Latest Kaiser Health News Stories
A college student never got an answer for what caused her intense pain, but she did get a bill that totaled $18,736 for an ER visit. She and her mom, a nurse practitioner, fought to understand all the charges.
Even after recovering from covid, many patients experience respiratory or other problems and, since this effect of the virus is so unpredictable, medical experts aren’t sure when it is safe to undergo elective surgery. But medical experts are setting up guidelines.
Patients and some lawmakers have long blasted the Medical Board of California for failing to discipline negligent or abusive physicians. But the politically powerful California Medical Association, which represents doctors, has mobilized against the latest attempt to give the board more money and power to investigate complaints.
What’s known as emergency room boarding of psychiatric patients has risen between 200% and 400% monthly in Massachusetts during the pandemic — and the problem is widespread. The CDC says emergency room visits after suicide attempts among teen girls were up 51% earlier this year as compared with 2019.
About three dozen elite health systems are involved in for-profit hospital projects overseas. Though the systems are exempt from U.S. taxes for providing “community benefit,” there’s limited evidence that such business ventures benefit American patients.
Despite a hearts-and-minds campaign and millions spent in incentives, managers struggle to get staffs vaccinated against covid. Some workers have threatened to quit over the pressure to get a shot, which employers can’t afford.
Federal officials say that some of the money changing hands has corrupted doctors and endangered patients.
HCA charges patients an “activation fee” of up to $50,000 for trauma teams at centers located in half its 179 hospitals — and they often don’t need trauma care, an analysis of insurance claims data shows.
Phone visits became an option for many Medicare and Medicaid patients during the pandemic. Now policymakers are deciding whether they’re worth the money.
The federal approval of a controversial drug to treat Alzheimer’s disease has reignited the debate over drug prices and the way the Food and Drug Administration makes decisions. Meanwhile, President Joe Biden seeks to gain goodwill overseas as he announces the U.S. will provide 500 million doses of covid vaccine to international health efforts. Sarah Karlin-Smith of the Pink Sheet, Margot Sanger-Katz of The New York Times and Joanne Kenen of Politico join KHN’s Julie Rovner to discuss these issues and more. Also, Rovner interviews Chiquita Brooks-LaSure, the new administrator of the Centers for Medicare & Medicaid Services. And to mark the podcast’s 200th episode, the panelists discuss what has surprised them most and least over the past four years.
Safety-net clinics especially are bracing for how the drugmaker’s policy shift could reduce their budgets and hamstring their ability to provide care to an at-risk population.
Medical subscriptions, a $199 million CEO payday and the race to fix primary care in the U.S. One Medical is betting big that a subscription model can fix primary care. But the firm faces competition from CVS, Target and large hospital systems.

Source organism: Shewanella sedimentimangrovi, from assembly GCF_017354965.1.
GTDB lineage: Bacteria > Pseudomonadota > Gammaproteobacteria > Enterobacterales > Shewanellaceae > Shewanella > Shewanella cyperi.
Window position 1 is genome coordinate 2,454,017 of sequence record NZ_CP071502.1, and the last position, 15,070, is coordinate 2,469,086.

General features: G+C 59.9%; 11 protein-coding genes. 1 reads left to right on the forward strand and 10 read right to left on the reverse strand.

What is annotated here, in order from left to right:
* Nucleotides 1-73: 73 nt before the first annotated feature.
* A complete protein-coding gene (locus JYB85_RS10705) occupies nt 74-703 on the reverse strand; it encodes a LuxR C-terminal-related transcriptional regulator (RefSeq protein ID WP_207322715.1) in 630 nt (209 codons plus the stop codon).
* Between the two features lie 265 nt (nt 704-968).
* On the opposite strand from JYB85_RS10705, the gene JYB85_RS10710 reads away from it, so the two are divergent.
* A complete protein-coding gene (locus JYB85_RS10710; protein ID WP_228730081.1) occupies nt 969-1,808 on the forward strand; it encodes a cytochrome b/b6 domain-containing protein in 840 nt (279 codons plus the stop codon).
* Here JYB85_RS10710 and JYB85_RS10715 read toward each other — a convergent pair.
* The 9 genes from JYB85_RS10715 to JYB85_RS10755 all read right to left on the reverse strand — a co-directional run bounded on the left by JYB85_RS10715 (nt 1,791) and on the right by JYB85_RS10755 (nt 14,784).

Besides shared culture and values, a Black physician can offer Black patients a sense of safety, validation and trust. By contrast, the impact of systemic racism can show up starkly in childbirth. Black women are three times as likely to die after giving birth as white women in the United States.
Pressure is mounting on Congress and the Biden administration to make permanent pandemic-inspired rules that fueled telehealth growth. Some fear fraud and ballooning costs.
Republicans, Democrats and the public at large agree that prices for prescription drugs are too high. But no one seems to know how to fix it. Vanderbilt University drug price researcher Stacie Dusetzina explains the basics of why drugs cost so much and why it’s hard to do something about it. Joanne Kenen of Politico, Sarah Karlin-Smith of the Pink Sheet and Anna Edney of Bloomberg News join KHN’s Julie Rovner to discuss the prospects for policy changes.
In a candid interview, California’s newly appointed attorney general, Rob Bonta, reflects on his progressive roots and says he will pursue a health care agenda centered on the principle that quality medical care is a right, not a privilege.
Covid-19 and dozens of other illnesses now qualify for home treatment under a new federal effort aimed at freeing up hospital beds during public health emergencies.
KHN and California Healthline staff made the rounds on national and local media this week to discuss their stories. Here’s a collection of their appearances.
The state, concerned about the high cost of care at these stand-alone facilities, is offering hospitals more Medicaid money if they convert them to other uses, such as primary care or mental health centers.
Dentists know how to maximize the profits in your mouth. But sometimes it’s outright fraud — to the tune of billions every year.